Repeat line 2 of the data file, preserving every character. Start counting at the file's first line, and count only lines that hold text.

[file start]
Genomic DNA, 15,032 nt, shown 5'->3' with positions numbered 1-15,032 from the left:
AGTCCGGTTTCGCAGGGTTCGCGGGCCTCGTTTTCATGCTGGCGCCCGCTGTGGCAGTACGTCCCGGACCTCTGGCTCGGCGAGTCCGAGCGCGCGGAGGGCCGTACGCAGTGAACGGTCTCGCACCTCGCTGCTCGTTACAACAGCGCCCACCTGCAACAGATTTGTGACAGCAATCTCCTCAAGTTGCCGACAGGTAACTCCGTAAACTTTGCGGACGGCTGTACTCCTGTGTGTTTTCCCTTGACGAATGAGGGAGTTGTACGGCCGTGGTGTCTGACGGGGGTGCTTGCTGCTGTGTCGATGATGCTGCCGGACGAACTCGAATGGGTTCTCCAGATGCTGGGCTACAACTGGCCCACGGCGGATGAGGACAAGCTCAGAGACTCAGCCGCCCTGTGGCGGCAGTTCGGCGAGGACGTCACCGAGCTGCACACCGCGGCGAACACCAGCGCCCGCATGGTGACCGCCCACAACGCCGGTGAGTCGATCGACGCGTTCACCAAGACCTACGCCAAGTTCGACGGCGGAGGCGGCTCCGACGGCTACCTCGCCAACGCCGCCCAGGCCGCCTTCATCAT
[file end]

AGTCCGGTTTCGCAGGGTTCGCGGGCCTCGTTTTCATGCTGGCGCCCGCTGTGGCAGTACGTCCCGGACCTCTGGCTCGGCGAGTCCGAGCGCGCGGAGGGCCGTACGCAGTGAACGGTCTCGCACCTCGCTGCTCGTTACAACAGCGCCCACCTGCAACAGATTTGTGACAGCAATCTCCTCAAGTTGCCGACAGGTAACTCCGTAAACTTTGCGGACGGCTGTACTCCTGTGTGTTTTCCCTTGACGAATGAGGGAGTTGTACGGCCGTGGTGTCTGACGGGGGTGCTTGCTGCTGTGTCGATGATGCTGCCGGACGAACTCGAATGGGTTCTCCAGATGCTGGGCTACAACTGGCCCACGGCGGATGAGGACAAGCTCAGAGACTCAGCCGCCCTGTGGCGGCAGTTCGGCGAGGACGTCACCGAGCTGCACACCGCGGCGAACACCAGCGCCCGCATGGTGACCGCCCACAACGCCGGTGAGTCGATCGACGCGTTCACCAAGACCTACGCCAAGTTCGACGGCGGAGGCGGCTCCGACGGCTACCTCGCCAACGCCGCCCAGGCCGCCTTCATCAT